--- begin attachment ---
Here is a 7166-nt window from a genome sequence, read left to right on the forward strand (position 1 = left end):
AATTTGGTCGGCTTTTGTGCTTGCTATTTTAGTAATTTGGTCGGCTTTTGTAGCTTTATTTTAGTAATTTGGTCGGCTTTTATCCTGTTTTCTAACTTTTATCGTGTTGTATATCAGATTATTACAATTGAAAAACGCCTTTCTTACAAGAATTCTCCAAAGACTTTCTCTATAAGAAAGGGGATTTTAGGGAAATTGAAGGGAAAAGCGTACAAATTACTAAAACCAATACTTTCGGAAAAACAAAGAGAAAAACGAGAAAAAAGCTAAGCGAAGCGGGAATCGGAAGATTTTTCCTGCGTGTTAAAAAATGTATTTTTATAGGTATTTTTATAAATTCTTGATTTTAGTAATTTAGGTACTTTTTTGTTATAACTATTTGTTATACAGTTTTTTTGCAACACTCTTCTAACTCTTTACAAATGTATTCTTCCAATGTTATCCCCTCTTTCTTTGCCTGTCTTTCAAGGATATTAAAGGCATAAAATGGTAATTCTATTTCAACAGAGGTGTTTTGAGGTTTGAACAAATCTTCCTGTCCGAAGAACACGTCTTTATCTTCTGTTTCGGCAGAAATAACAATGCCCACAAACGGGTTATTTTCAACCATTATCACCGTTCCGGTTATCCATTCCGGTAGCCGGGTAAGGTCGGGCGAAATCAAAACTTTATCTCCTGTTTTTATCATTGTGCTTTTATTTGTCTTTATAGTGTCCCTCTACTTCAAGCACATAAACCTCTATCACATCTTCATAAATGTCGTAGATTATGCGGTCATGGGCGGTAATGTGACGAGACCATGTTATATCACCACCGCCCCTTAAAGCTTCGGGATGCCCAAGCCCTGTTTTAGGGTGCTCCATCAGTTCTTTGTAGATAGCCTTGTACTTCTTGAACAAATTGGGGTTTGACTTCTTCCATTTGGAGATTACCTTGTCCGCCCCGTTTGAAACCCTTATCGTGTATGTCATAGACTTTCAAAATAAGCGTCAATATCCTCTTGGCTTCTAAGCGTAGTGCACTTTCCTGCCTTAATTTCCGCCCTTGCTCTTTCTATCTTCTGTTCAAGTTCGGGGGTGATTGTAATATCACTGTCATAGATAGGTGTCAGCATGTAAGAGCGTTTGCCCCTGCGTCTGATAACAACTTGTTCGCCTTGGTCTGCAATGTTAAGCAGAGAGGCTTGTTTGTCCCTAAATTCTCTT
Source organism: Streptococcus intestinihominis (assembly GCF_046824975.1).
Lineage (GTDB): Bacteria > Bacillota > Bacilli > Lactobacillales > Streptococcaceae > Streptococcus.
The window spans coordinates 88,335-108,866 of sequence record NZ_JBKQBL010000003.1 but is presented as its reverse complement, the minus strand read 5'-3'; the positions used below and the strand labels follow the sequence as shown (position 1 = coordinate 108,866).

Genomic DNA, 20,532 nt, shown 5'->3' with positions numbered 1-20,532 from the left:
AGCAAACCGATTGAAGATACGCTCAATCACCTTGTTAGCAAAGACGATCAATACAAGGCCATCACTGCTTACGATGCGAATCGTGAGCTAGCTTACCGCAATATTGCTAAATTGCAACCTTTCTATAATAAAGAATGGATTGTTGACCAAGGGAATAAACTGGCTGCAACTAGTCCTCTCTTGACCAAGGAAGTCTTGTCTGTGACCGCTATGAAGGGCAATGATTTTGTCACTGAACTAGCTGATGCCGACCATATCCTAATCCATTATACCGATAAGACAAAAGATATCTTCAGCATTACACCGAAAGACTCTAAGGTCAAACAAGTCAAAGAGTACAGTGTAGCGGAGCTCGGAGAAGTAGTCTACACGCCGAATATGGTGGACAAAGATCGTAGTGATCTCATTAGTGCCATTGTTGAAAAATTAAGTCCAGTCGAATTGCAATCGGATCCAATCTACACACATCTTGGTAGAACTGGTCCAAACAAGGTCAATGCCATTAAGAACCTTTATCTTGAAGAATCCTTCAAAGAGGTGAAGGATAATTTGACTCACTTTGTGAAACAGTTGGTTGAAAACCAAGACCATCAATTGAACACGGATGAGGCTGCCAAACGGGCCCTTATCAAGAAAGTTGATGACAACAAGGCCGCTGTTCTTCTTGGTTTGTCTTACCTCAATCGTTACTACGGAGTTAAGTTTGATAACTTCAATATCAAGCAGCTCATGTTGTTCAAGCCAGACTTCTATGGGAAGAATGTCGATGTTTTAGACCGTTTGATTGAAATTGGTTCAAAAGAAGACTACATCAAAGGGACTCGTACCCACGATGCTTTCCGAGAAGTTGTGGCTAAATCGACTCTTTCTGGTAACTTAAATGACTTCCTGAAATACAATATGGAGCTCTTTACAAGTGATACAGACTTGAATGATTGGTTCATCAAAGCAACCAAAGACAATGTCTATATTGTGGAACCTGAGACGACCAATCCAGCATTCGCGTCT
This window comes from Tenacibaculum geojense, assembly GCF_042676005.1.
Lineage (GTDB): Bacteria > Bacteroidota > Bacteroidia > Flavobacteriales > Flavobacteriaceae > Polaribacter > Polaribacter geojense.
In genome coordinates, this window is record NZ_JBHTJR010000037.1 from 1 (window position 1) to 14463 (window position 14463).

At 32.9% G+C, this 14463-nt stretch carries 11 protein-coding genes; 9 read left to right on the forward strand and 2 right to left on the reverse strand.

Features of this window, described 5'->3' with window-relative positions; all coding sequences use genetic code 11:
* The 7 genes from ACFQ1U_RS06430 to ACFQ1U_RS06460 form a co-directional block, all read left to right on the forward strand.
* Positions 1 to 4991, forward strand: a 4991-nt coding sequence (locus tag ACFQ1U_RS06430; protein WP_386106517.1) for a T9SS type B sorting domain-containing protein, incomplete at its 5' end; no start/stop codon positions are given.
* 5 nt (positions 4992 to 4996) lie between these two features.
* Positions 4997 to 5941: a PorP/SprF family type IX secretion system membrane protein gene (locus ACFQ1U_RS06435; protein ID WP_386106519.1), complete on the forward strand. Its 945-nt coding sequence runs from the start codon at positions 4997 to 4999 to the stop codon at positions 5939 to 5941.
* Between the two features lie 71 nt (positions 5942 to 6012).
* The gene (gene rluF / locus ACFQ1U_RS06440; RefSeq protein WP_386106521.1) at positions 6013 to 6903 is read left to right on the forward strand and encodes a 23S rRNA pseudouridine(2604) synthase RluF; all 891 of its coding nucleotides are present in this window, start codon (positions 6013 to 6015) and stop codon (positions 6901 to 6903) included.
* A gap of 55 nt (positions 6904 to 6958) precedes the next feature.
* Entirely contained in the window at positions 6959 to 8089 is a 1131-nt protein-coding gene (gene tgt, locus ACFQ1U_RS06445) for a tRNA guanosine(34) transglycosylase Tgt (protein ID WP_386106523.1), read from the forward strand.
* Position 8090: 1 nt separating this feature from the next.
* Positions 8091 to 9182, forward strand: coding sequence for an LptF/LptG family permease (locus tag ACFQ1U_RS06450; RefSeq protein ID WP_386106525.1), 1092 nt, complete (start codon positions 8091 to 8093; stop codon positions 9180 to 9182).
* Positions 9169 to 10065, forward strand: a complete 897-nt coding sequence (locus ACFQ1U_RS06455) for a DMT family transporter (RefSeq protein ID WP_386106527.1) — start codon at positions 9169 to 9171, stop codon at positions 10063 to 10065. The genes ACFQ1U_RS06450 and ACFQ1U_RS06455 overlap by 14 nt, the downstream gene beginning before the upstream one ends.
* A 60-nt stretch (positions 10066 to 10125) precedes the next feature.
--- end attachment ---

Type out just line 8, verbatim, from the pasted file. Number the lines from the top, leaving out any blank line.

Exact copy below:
This window comes from Tenacibaculum geojense, assembly GCF_042676005.1.